ISW: Russia’s maximalist invasion goals in Ukraine remain unchanged

It seems unlikely that the Kremlin has given up on its far-reaching goals in Ukraine, despite Putin’s press secretary Dmitry Peskov first saying that Fly the current territorial objective is to fully capture the four partially occupied ones Ukrainian areas, it should be noted ASV based think tank “Institute for the Study of War”

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On December 8, Peskov took the opportunity to further reduce the possibility of reaching the peace negotiating table by expanding of Russia President Vladimir Putin’s December 7 remarks on the “acquisition of new Russian territories”. “protect the people of southeastern Ukraine and Donbass.” Press secretary also said that there is no talk of annexing new territories, as “there is still a lot to do to fully occupy the Donetsk, Luhansk, Zaporizhia and Kherson regions.”

Peskov, however, has repeatedly stressed that the Kremlin continues to implement its “demilitarization” and “denazification” goals in Ukraine, which shows that Russia is still trying to implement regime change and eliminate Ukraine’s ability to resist further Russian attacks or pressure. In other words, the Kremlin’s goals remain unchanged from those set after the withdrawal of Russian forces from Kijiva. Peskov’s comments were not indicative of Russia’s other war goals or demands, the think tank concludes.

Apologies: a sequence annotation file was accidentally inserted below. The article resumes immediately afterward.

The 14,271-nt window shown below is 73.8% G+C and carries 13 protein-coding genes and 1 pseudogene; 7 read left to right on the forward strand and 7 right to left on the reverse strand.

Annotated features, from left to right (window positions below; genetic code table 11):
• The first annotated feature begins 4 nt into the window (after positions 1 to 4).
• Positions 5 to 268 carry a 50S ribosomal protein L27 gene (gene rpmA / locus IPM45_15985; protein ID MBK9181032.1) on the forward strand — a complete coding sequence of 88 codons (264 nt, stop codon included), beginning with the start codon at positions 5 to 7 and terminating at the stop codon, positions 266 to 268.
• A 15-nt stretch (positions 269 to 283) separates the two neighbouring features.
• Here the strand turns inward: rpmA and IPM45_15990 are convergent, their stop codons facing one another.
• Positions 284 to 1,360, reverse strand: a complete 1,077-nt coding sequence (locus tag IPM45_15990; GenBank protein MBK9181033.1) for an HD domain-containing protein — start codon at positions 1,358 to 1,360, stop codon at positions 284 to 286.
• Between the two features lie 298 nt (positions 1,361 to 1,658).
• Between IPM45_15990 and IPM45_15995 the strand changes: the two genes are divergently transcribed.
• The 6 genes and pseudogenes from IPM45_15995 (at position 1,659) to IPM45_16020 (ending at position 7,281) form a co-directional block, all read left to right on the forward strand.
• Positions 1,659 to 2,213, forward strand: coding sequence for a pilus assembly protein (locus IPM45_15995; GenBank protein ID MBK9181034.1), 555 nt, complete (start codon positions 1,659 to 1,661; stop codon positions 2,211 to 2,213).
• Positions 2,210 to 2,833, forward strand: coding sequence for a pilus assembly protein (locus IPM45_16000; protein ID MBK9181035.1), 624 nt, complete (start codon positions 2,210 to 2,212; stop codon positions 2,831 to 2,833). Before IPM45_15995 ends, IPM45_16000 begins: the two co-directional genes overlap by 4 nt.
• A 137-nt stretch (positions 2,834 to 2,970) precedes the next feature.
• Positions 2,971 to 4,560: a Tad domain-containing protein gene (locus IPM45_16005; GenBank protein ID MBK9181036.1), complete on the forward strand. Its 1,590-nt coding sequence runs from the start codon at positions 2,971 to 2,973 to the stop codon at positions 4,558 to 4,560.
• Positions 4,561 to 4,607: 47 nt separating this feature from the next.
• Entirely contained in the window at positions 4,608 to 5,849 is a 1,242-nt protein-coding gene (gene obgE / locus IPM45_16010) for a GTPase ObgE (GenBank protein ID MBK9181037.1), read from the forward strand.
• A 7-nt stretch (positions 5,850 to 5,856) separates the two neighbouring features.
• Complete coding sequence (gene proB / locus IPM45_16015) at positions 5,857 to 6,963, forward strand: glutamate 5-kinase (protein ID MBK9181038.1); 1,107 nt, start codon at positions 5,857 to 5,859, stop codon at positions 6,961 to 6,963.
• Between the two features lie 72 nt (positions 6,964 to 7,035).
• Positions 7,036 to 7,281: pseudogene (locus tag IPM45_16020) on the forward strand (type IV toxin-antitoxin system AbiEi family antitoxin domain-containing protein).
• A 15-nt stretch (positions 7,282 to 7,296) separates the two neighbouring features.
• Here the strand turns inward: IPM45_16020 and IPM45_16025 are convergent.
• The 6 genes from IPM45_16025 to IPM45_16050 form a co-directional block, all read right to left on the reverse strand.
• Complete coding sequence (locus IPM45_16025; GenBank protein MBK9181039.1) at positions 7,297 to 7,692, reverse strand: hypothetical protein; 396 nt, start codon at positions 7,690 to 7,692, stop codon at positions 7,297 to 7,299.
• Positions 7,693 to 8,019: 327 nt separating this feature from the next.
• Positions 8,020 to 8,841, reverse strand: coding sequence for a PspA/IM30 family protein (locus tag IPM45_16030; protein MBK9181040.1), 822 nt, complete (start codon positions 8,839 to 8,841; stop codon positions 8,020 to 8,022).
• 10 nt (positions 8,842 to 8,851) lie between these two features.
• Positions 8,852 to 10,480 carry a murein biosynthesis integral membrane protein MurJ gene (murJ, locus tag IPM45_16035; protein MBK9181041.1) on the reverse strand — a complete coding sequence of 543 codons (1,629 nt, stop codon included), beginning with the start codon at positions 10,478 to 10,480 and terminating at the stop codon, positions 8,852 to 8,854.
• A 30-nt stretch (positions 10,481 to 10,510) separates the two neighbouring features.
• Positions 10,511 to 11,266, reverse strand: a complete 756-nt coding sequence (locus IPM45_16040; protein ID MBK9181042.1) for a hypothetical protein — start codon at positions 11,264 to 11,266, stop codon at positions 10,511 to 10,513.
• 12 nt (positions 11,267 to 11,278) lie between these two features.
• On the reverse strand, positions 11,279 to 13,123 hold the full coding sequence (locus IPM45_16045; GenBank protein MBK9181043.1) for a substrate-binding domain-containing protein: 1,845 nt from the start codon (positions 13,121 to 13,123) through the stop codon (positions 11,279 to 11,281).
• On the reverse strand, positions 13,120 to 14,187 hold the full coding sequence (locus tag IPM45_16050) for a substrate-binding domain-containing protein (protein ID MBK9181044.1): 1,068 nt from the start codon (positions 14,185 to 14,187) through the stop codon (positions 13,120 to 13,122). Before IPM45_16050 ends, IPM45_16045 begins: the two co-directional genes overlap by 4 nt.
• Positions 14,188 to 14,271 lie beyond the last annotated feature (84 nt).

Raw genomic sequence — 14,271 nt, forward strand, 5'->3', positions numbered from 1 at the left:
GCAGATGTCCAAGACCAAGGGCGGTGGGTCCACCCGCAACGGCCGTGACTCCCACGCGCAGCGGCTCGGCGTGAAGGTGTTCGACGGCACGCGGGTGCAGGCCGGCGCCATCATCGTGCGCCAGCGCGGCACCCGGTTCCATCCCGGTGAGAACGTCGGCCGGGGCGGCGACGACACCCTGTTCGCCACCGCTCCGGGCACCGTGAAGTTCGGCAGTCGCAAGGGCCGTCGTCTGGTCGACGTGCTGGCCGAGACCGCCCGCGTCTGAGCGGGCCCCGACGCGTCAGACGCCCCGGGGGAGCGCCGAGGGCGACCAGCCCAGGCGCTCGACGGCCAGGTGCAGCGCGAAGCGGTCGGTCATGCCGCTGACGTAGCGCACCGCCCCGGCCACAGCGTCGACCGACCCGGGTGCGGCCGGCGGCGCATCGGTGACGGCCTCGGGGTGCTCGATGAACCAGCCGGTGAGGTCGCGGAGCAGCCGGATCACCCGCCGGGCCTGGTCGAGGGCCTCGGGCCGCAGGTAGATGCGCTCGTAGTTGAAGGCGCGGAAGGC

On the other hand, the chairman of the US Joint Chiefs of Staff, General Mark Milley, has announced that fighting in Ukraine, despite the recent decrease in the pace of fighting, could intensify this winter. Milli’s assessment differs from US Director of National Intelligence Avril Haynes’ Dec. 3 prediction that the pace of warfare in Ukraine will slow over the winter so that fighting can resume in spring 2023.

Milli’s statement said Ukrainian forces will be able to take advantage of the weather as winter favors mechanized warfare in Ukraine. ISW believes that Ukrainian forces are preparing to take advantage of the frozen ground to move more easily than they could during the muddy autumn months and that Kiev’s future operational success depends on its ability to continue continuous operations through the winter.

Meanwhile Germany chancellor Olaf Scholz On December 8, it was announced that the risk of a Russian nuclear attack is currently low. Scholz said that “Russia has stopped threatening to use nuclear weapons because the international arena has drawn a red line.”

Both Scholz’s and Putin’s statements suggest that while Russian officials may use nuclear noise and intimidation rhetoric, Russian officials have no intention of actually using them on the battlefield, ISW writes.

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